Guest Contributor from the Public Sector
These days, most of us are accustomed to laughing off cynically the idea of a true and pure capitalist meritocracy as easily as we do Marx’s socialist workers’ paradise. Both ideas are warming to the heart and inspire hope when we’re young, but we slowly let go and begin pursuing more attainable compromises that fall somewhere between the two but without the ideals offered by either. In some respects, we as a society may always cling to certain perceived advantages and barriers, such as personal or professional pedigree as a way of sorting who is allowed through the door of our institutions. Technology, the modern wild west of innovation, is changing that. With its great diffusion across cultures and socioeconomic levels and direct relationship between inputs and capabilities, it may enable us someday to achieve both something resembling a true meritocracy and social equity simultaneously.
While either political utopia is likely untenable for large, complex societies, technology may be offering modern humanity a third option. This is not to say the rise of SkyNet from the Terminator anthology, although technology certainly possesses countless negative potential implications for our species, but rather a way to achieve both a meritocracy and considerably more equity and opportunity than we have now. While we cannot always help that people’s professional and personal backgrounds (e.g. schools, jobs, communities, etc.) largely dictate whether they’ll be allowed to enter an organization, what happens next is usually up to them. Those with the firmest command of technical skills and knowledge complemented by the strongest soft-skills often rise to the top of organizations quickly and ahead of those who possess more experience and “time in role.” While this has led to some consternation across every organization, it has become clear that technology is possibly the single greatest catalyst for allowing ambitious individuals to have original ideas, demonstrate their command of knowledge, and receive recognition for advancing the organization’s ability to pursue its mission.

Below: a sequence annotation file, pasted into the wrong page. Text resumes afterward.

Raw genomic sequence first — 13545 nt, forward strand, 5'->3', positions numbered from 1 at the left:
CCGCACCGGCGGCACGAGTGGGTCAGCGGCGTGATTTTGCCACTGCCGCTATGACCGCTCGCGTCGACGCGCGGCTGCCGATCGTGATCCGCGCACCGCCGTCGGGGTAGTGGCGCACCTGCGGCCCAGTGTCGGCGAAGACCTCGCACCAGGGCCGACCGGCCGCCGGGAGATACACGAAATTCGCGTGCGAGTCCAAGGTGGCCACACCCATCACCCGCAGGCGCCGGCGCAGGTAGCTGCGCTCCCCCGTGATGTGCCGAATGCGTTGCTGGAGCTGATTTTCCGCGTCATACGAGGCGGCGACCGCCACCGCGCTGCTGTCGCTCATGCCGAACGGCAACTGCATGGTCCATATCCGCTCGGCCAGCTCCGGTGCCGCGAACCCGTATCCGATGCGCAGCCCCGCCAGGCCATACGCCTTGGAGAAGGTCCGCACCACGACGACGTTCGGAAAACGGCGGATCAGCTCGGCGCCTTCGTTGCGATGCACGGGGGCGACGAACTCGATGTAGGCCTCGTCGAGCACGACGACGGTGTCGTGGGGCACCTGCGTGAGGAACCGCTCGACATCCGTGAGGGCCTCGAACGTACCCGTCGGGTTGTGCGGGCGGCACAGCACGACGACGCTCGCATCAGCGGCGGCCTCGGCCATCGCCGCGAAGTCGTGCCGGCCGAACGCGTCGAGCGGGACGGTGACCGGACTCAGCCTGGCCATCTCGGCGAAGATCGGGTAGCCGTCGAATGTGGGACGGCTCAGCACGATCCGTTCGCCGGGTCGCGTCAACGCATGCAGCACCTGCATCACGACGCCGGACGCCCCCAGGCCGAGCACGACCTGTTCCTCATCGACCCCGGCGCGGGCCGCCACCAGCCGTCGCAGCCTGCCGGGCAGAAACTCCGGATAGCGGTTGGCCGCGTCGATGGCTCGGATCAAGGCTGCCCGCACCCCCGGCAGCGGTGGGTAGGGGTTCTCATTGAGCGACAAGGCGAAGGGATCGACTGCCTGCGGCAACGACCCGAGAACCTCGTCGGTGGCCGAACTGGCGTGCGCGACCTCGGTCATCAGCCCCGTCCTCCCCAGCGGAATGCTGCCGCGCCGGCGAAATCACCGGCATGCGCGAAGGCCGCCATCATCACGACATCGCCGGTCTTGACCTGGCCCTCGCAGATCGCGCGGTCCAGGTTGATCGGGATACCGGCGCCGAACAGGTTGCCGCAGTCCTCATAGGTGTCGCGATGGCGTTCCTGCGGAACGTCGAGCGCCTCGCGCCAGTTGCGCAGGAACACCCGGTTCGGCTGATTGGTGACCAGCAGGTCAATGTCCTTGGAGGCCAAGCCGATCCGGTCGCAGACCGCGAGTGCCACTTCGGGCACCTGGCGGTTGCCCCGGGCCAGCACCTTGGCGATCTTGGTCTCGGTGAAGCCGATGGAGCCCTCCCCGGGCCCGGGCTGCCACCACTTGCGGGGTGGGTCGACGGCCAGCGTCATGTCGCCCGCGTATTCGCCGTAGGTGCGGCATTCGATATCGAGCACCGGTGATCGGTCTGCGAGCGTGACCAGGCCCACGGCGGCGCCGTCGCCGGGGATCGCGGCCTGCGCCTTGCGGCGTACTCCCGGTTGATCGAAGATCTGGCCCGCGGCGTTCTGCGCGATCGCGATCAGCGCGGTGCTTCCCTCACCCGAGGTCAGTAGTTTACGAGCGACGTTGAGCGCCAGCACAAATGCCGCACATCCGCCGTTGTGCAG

In many of the professional meetings of which I have taken part, particularly those with directional uncertainty at the beginning, the person with the strongest technical understanding and softest delivery wins the day. This has remained true regardless of race, background, accent, gender, disability, or any other distinguishing characteristic. By the same token, those who cling to their positions through political savvy or institutional inertia are quickly identified and eventually, if their organizations value efficiency, “let out to pasture.” Coming to these meetings without sufficient technical knowledge and soft skill delivery is as entering a medieval battle unarmed; it is painful, regretful, and leaves one wishing their life had taken other turns.
Mastering technology in the professional world means not only knowing the technical details and possessing imagination for how they might be applied to an organization’s mission but also delivering those ideas in a palatable way that inspires accordance. For that reason, students must learn not only the technical skills to provide them with the ability to compete on any field but also the liberal arts background sufficient to enable them to assess correctly and respond actively to their professional context. Anyone can learn technological mastery and be a naturally charismatic professional, but proactive refinement through practice and education will alone allow individuals long-term success.
Modern history has shown that the potential for technological and soft skill mastery to promote social equity and, simultaneously, monetary and professional reward may be limitless. To that end, one might expect modern day disciples of both Karl Marx and Adam Smith to work side-by-side on laptops at a technology start-up, one to enable society through technology and the other to reap potentially limitless reward through their individual skills, ability, and imagination. These days, personal benefit and societal equity need not be at odds. The exponential increase in technology and its mastery are offering us a third option.